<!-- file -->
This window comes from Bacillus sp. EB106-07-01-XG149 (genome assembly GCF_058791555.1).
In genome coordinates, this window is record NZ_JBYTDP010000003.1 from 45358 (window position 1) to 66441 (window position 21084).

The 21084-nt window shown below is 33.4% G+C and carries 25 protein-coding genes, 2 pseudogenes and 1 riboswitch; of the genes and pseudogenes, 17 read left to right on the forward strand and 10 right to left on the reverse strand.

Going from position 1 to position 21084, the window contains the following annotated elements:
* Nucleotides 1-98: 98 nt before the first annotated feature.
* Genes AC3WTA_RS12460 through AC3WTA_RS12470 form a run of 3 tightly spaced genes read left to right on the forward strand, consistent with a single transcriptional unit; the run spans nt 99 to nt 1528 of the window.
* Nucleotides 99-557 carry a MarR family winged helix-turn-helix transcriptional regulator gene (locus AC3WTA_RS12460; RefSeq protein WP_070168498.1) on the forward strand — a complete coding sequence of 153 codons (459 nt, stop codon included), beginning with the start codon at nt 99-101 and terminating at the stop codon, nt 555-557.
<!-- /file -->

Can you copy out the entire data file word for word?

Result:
This window comes from Bacillus sp. EB106-07-01-XG149 (genome assembly GCF_058791555.1).
In genome coordinates, this window is record NZ_JBYTDP010000003.1 from 45358 (window position 1) to 66441 (window position 21084).

The 21084-nt window shown below is 33.4% G+C and carries 25 protein-coding genes, 2 pseudogenes and 1 riboswitch; of the genes and pseudogenes, 17 read left to right on the forward strand and 10 right to left on the reverse strand.

Going from position 1 to position 21084, the window contains the following annotated elements:
* Nucleotides 1-98: 98 nt before the first annotated feature.
* Genes AC3WTA_RS12460 through AC3WTA_RS12470 form a run of 3 tightly spaced genes read left to right on the forward strand, consistent with a single transcriptional unit; the run spans nt 99 to nt 1528 of the window.
* Nucleotides 99-557 carry a MarR family winged helix-turn-helix transcriptional regulator gene (locus AC3WTA_RS12460; RefSeq protein WP_070168498.1) on the forward strand — a complete coding sequence of 153 codons (459 nt, stop codon included), beginning with the start codon at nt 99-101 and terminating at the stop codon, nt 555-557.